language was PL/I (capital P, capital L, slash, Roman numeral
(capital) one), not pl/i, pli, pl/1, or anything else.  Second and
more important to this discussion, the Multics PL/I compiler never
"used EBCDIC" nor did the ANSI and ISO standards for PL/I that were
influenced by it and to which the later generations of that compiler
confirmed.  The basic language character set specified in the
standards is ASCII compatible but the standards go to some length to
stress that the character set used in the standards are an abstraction
and that no mapping to specific graphics or coding is specified (see,
e.g., ISO/IEC 6522:1992 Sections and 2.6 for details).

One of Multics's very important features in this area --one of many we
seem to have forgotten as we make "progress"-- was the use of a single
canonical form internally coupled with very powerful and selective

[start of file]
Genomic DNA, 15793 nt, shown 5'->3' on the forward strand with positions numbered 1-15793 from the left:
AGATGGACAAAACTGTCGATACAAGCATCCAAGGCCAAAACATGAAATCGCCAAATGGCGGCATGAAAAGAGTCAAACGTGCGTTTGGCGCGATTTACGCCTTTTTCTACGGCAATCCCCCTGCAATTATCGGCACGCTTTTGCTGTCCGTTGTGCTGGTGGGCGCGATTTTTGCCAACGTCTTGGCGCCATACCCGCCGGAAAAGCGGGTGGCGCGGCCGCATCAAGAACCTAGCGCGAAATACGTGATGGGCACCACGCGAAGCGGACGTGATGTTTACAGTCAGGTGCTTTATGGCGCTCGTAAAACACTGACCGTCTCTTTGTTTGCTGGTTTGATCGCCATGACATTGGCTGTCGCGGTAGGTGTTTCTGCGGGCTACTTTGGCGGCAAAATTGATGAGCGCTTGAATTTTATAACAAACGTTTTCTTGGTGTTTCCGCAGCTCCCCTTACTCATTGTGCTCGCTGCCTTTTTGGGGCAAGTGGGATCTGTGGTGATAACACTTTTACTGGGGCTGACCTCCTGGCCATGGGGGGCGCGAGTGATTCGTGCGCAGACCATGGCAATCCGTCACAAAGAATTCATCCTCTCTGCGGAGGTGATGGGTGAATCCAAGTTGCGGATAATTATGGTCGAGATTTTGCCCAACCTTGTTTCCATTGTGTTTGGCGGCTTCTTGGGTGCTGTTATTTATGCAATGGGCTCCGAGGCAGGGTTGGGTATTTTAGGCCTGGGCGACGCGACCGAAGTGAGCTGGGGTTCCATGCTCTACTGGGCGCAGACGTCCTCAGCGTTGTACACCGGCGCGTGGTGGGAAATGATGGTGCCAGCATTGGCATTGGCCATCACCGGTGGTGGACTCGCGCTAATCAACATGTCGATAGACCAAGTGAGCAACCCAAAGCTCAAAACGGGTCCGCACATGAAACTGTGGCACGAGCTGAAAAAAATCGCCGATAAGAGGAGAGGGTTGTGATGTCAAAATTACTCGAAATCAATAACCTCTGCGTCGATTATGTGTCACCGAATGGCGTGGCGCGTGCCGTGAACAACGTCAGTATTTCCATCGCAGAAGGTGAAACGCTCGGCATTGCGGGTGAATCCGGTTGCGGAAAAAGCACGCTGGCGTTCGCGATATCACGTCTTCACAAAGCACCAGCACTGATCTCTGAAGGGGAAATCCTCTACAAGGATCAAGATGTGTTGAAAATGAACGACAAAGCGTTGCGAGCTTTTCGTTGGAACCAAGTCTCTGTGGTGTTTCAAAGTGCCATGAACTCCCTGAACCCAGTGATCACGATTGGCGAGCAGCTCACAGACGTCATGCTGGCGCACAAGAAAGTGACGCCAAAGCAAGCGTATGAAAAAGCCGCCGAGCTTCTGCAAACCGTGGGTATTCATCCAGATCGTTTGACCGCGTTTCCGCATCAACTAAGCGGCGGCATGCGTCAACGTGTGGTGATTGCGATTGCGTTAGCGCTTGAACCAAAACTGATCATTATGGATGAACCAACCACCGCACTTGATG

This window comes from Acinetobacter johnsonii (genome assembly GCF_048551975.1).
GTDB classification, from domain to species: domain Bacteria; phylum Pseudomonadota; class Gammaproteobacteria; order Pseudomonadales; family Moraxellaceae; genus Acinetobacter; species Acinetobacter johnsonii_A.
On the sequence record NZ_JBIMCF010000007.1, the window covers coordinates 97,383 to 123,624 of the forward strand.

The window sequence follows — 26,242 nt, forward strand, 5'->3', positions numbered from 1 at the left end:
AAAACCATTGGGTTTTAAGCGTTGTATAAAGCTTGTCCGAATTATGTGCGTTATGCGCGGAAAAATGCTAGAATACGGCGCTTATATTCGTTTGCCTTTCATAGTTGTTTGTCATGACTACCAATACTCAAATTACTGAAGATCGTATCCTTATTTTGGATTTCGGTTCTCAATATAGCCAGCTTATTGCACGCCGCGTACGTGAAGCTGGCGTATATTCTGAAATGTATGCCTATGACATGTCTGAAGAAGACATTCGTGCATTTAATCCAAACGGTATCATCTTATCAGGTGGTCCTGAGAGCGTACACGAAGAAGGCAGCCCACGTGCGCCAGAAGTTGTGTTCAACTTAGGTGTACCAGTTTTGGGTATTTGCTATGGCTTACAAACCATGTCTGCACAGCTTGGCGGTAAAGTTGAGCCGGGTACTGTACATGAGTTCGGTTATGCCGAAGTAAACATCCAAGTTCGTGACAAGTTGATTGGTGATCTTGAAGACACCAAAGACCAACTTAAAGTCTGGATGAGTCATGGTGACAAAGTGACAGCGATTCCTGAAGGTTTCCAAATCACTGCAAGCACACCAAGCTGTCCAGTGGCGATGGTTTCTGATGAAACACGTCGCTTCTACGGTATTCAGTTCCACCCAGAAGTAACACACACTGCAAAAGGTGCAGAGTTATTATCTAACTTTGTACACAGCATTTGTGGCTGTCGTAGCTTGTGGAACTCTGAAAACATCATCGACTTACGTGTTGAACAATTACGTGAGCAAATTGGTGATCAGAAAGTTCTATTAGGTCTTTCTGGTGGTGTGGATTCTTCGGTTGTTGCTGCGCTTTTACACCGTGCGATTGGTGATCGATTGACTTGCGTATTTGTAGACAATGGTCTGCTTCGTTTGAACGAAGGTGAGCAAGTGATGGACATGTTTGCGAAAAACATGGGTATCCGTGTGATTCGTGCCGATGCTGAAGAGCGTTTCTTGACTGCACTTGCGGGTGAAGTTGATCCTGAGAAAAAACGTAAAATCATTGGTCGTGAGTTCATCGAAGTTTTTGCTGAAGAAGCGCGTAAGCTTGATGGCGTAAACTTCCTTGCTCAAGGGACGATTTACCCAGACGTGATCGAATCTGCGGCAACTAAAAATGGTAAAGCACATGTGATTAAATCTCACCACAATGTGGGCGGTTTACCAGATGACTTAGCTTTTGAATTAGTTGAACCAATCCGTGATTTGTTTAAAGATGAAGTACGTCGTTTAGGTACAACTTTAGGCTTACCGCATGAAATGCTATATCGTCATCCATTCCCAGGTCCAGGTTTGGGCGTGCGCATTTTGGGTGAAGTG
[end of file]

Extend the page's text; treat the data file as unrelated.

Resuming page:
device drivers adapted to particular i/o devices and their
idiosyncrasies, rather than an implicit assumption that all terminal
devices were basically the same modulo what could be specified in a
table with lots of options.  That canonical form was enforced (or
converted to) almost everywhere and included canonical string ordering
and ways to handle overlaid characters and strings.

> But I will defer to Pogran on this one.

He will certainly know more about the terminal device drivers than I do.

>   ASCII was 7- bits.   In fact, there was a "crisis" one morning when BBN
> deployed new ASCII/EBCDIC tables in the TIPs and the guys logging into
> Multics from a TIP couldn't generate the line delete or character delete
> characters.

I vaguely remember that, but the problem wasn't that Multics was using
EBCDIC because it wasn't.  In any event, the "normal" Multics
character and line delete characters were, respectively, "#" and "@".
They caused other problems, but, fwiw, both are in the EBCIDIC

I remember three other issues that I believe were more significant:

-- When TENEX (and several other systems) represented ASCII on 36-bit
word hardware, they did so with five 7bit characters per word (and one